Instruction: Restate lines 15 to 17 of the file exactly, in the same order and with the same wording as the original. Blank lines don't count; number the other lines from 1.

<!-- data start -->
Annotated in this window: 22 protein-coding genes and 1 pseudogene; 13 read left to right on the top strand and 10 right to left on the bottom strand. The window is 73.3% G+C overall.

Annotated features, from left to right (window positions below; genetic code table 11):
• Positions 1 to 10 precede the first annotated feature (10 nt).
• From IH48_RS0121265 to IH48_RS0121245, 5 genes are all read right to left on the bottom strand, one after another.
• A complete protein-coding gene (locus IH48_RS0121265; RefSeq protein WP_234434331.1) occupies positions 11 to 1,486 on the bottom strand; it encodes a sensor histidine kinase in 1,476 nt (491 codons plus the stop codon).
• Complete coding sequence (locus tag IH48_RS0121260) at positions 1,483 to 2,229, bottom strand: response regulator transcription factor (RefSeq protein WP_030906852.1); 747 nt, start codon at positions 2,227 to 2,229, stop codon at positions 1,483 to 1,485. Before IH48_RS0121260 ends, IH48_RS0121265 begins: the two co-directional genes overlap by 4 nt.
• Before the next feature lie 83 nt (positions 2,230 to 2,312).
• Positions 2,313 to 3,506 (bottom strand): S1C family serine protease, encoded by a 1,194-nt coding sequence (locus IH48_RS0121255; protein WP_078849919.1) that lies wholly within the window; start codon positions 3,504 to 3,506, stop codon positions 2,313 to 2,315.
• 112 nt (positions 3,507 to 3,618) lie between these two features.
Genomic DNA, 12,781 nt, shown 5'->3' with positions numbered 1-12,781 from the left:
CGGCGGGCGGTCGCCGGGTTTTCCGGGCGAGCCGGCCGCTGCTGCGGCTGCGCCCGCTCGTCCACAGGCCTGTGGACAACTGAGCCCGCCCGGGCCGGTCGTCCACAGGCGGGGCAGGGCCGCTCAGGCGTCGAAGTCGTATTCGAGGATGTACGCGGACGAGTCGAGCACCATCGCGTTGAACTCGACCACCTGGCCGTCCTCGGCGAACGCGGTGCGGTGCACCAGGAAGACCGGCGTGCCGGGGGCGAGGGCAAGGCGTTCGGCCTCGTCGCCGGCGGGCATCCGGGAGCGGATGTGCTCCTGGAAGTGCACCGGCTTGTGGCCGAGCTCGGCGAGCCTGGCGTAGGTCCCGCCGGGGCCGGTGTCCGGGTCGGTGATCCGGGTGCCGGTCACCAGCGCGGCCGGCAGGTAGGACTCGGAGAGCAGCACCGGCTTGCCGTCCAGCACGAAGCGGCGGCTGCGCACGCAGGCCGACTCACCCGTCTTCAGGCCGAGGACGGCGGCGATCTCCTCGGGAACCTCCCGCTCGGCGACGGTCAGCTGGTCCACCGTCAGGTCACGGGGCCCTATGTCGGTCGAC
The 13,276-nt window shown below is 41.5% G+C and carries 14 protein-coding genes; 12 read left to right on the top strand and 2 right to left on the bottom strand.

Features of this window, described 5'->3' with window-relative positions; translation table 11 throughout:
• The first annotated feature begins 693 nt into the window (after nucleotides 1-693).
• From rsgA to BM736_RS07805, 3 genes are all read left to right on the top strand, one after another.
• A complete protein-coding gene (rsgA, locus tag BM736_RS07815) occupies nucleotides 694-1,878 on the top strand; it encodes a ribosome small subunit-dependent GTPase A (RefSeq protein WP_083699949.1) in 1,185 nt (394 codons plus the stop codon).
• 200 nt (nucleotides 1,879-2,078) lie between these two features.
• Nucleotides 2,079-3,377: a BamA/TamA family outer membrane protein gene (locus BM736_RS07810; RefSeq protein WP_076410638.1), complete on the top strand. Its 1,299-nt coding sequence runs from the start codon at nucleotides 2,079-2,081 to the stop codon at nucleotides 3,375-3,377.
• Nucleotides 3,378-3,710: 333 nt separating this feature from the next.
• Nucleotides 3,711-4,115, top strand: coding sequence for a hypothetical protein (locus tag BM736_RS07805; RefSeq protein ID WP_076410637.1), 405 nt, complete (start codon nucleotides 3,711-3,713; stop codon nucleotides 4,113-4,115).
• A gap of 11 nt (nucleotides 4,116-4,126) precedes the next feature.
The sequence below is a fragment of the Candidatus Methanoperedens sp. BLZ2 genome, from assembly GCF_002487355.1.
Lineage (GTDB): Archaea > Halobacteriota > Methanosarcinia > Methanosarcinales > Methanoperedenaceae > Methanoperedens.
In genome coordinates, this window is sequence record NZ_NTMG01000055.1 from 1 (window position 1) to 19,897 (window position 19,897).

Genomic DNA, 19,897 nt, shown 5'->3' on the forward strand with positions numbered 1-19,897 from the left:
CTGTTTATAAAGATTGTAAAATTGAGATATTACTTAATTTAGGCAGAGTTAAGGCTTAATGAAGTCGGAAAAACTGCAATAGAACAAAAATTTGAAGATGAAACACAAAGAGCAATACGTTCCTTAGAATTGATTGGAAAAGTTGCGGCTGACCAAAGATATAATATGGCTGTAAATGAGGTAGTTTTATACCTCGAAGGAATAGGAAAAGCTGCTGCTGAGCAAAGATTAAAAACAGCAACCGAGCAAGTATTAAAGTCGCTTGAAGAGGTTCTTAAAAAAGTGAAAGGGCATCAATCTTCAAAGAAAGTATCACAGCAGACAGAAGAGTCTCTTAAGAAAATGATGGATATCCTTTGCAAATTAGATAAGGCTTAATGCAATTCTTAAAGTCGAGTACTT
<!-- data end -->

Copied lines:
• From rsgA to BM736_RS07805, 3 genes are all read left to right on the top strand, one after another.
• A complete protein-coding gene (rsgA, locus tag BM736_RS07815) occupies nucleotides 694-1,878 on the top strand; it encodes a ribosome small subunit-dependent GTPase A (RefSeq protein WP_083699949.1) in 1,185 nt (394 codons plus the stop codon).
• 200 nt (nucleotides 1,879-2,078) lie between these two features.